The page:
Up until the 2016-17 season, the Ivy League was the only conference to not hold their own tournament prior to Selection Sunday. At season’s end, the team with the best record would be the one with a ticket to the Big Dance.
Since we complain all the time that conference tournaments can end up sending an average team instead of their strongest into the field of 68, you would think the Ivy would have preferred to keep its long-standing selection method.
By halftime on Saturday night, the Penn Quakers had received word they would control their own destiny.
Thanks to a Columbia loss and Cornell and Princeton both winning big, all the Quakers needed was a win against Harvard to clinch their first ever Ivy League Tournament berth.
On Senior Night, with the game knotted up at 72, Jackson Donahue flashed to the right wing and drained a three with 6.3 seconds left. After the team failed to logically foul the Crimson, Siyani Chambers set up sophomore guard Corey Johnson, a 43 percent shooter from distance, but his shout bounced off the front of the rim and out.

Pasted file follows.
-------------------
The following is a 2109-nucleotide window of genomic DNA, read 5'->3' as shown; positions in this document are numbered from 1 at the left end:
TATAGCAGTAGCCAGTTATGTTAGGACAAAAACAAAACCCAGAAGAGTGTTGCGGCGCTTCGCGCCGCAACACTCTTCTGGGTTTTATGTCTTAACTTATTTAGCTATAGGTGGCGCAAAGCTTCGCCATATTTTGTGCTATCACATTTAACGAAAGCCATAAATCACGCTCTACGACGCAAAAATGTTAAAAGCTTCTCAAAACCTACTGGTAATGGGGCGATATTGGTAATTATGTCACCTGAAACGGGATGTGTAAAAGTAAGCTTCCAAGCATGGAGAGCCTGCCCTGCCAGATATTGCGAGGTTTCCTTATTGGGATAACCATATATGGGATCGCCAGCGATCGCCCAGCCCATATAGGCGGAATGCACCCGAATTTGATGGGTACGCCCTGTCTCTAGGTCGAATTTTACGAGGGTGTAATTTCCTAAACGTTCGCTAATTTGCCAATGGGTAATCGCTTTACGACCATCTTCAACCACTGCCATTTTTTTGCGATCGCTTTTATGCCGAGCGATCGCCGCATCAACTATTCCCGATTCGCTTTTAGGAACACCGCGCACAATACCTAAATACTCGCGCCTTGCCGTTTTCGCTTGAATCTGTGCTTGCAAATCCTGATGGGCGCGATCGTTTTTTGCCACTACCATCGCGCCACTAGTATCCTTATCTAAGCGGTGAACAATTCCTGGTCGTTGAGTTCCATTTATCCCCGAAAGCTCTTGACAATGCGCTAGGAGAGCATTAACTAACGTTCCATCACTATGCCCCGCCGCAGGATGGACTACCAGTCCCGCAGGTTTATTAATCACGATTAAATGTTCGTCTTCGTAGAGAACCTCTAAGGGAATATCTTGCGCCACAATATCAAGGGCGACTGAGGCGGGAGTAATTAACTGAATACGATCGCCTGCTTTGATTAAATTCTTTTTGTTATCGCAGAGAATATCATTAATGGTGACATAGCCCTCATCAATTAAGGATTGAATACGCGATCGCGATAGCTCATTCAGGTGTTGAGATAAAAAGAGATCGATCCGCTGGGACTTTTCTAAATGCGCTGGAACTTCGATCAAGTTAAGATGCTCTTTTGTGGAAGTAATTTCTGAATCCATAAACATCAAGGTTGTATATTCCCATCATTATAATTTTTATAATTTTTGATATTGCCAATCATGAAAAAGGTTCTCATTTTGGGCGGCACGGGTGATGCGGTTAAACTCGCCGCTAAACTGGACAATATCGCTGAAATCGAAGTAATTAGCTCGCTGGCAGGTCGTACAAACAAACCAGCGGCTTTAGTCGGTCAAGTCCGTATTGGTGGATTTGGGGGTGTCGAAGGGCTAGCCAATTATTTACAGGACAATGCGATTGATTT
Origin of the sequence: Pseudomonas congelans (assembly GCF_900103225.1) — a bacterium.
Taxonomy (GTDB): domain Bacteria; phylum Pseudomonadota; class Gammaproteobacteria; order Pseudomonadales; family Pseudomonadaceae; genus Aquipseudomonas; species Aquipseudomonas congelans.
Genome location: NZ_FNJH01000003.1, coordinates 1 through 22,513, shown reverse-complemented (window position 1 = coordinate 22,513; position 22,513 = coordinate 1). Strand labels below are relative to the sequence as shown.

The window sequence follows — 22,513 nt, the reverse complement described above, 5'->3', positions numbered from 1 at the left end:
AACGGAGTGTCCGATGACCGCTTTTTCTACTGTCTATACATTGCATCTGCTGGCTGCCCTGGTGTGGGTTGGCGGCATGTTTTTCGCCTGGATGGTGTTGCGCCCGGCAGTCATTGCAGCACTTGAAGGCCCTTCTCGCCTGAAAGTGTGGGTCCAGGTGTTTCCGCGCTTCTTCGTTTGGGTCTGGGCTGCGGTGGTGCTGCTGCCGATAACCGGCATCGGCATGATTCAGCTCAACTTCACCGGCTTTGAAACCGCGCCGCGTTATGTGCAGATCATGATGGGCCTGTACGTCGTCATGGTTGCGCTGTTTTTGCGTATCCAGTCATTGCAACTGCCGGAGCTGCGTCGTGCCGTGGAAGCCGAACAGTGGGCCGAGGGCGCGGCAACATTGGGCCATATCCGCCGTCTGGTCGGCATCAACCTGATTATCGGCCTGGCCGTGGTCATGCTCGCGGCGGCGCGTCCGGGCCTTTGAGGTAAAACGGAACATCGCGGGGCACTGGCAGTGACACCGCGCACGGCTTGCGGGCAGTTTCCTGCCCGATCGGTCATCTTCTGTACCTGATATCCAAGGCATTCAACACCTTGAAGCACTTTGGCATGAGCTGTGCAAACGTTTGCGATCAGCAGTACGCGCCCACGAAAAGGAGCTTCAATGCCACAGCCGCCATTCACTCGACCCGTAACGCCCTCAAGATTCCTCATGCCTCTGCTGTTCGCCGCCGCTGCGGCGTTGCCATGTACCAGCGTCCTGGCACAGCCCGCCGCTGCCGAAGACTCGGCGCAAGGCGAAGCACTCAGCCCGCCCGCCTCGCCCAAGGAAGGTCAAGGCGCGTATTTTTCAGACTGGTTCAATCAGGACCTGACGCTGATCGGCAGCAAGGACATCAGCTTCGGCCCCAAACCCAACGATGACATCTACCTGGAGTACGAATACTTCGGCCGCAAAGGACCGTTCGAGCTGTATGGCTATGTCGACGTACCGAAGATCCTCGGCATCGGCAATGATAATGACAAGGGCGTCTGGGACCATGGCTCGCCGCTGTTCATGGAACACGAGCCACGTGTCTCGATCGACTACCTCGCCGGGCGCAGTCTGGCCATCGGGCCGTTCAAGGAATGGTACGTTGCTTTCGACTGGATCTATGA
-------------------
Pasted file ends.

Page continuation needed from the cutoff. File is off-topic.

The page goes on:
Teams gear up and make a run at Princeton. Matt Morgan gets a new sidekick. Chris Lewis is headed to Dartmouth.
High transfer rates give college basketball plenty of player turnover each season. A whopping forty percent of men’s college basketball Division I athletes leave or switch schools before the end of their sophomore year. So, seeing players in different jerseys year-to-year is starting to become the norm.
but, it also raises a hypothetical question. What if teams could actually swap players mid-season?
Well, it would allow for a late NCAA Tournament push, or, more generally, movement of assets to orient for future seasons. NBC Sports’ Rob Dauster muses about this annually before the NBA trade deadline.